As a result of the book "West Coast Duchamp," the Grassfield Press, it was brought to my attention that the seminal modernist painting Nude Descending a Staircase came directly from the famous Armory Show of 1913 to Berkeley, California. Will wonders never cease. Duchamp - in Berkeley??? This was too much of an event not to investigate, especially as I also lived there.

A friend of mine who was curious to see the former site of this phenomenon, called up the owner of the house, Mrs. Jean Stock, who is also the granddaughter of Frederic C. Torrey, a mover, shaker and advocate for modern art in an era and in a place which still has problems with the concept, and who had traveled to New York and actually saw the Nude Descending a Staircase at the Armory Show. He was intrigued, and, on his way back West, he cabled from
New Mexico to his contact Walter Pach, to reserve the work. He then
wired $324 to Pach to purchase The Nude for him, and it was shipped to his home in
Berkeley, California. Mr. Torrey was a dealer in antiques and Japanese prints in San
Francisco, and around 1906 had built a large house in the Berkeley hills,
overlooking the campus of the University of California, on 1 Canyon Road.

Torrey hung The Nude, appropriately enough, at the bottom of his staircase.
His wife hated it, but he included it in several exhibitions of modern art
in San Francisco and in Portland. This in 1914! He was an indefatigable
upholder of the modernist idiom, although he did not really understand it
well. People still don't. That will perhaps never change. He did,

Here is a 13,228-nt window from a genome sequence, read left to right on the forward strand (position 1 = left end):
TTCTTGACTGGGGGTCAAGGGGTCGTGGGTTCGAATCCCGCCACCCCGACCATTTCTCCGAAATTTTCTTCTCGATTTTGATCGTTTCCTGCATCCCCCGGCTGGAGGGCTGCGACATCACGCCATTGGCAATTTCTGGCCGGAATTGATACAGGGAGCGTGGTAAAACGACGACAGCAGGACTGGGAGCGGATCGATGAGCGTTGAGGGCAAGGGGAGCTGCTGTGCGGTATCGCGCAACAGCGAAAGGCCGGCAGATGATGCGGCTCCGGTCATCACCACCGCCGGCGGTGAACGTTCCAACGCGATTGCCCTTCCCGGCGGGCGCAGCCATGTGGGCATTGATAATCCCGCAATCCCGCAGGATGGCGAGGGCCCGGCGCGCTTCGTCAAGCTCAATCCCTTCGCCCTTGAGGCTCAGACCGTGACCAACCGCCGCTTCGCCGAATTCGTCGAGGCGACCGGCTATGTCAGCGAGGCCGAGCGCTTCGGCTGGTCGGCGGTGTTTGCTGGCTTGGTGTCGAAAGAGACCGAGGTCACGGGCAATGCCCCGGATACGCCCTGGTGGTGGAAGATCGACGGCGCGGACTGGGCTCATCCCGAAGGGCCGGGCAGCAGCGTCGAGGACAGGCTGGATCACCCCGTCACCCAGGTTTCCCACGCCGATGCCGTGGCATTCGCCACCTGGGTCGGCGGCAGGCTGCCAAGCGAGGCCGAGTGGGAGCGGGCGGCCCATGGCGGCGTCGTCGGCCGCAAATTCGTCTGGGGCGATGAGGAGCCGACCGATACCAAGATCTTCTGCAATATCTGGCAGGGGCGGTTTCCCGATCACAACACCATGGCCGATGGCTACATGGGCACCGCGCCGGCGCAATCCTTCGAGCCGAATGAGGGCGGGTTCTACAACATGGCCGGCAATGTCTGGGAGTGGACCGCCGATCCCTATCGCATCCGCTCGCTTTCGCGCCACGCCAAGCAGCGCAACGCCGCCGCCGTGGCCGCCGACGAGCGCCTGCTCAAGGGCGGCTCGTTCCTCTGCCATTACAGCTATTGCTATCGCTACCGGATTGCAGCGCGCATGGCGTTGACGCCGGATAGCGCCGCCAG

however, know that something was up. And he knew enough to believe that a
good controversy could be good business. Thus he hoped, through lectures
and exhibitions, to use the Nude Descending a Staircase to help promote his
gallery, as well as his notion that modern art was a new idiom, and needed
to be described with new ideas.

Mr. Torrey, in 1919, sold The Nude (citing the high price of gasoline) to
Duchamp's longtime friend and patron (and the original owner of The Large
Glass) Walter Arensberg, for $1,000. His wife was relieved, and the
painting remained in Arensberg's collection until his death, whereupon it
was donated to the Philadelphia Museum of Art where it resides to this day.
Torrey had a photographic copy of the work hung exactly in the place where
the original Nude had been, and it hangs there now. This is a fascinating
early example of the phenomenon of "copying" Duchamp's work, ranging from
the copies made of his lost readymades, to the copies Richard Hamilton and
others have made of the Large Glass. Duchamp himself even copied The Nude
for Arensberg at some point, perhaps prior to his acquiring the real thing.

Mrs. Stock, the heir of the house, very graciously let my friends and me see
the interior of the house and to take photographs. It is her memorial to
Frederic Torrey, and looks much as it did in 1913 when he purchased The
Nude. Torrey also had a large number of Matisse nudes, which unfortunately
had to be sold during the depression, for a pittance no doubt. They would
probably be worth more than $50 million in today's market. The Torrey House
has that early 20th Century Arts and Crafts aura about it that makes The
Nude more comprehensible, giving it a context it can't have in a museum,
where it looks as though it was beamed down from the planet Zontar.

Thus, even Berkeley, California, not known for anything as subtle as art,
has its place in the history of modern art, and is connected to one of the
great artists of all time, all because one person acted, in the face of
almost universal incomprehension, and brought the 20th Century to the West
Coast. Too bad the 20th Century didn't remain, as far as that goes.
Perhaps it will come again. Nonetheless, I'm certain that this painting is
having some subterranean kind of influence on the area. Didn't the flower
children, who loved their nude bodies so much (which also seems an eon ago)
develop here? And hasn't society "descended" since then? Well, I won't
speculate further, but we in this part of the world can never have enough
signposts and cultural landmarks to differentiate the passing of eras, since
we don't have seasons. We do have one artistic flowering, thanks to Mr.
Torrey. And thank you again, Marcel.

John Sheridan Descending a Staircase - Torrey House


Copyright © 2002 John Sheridan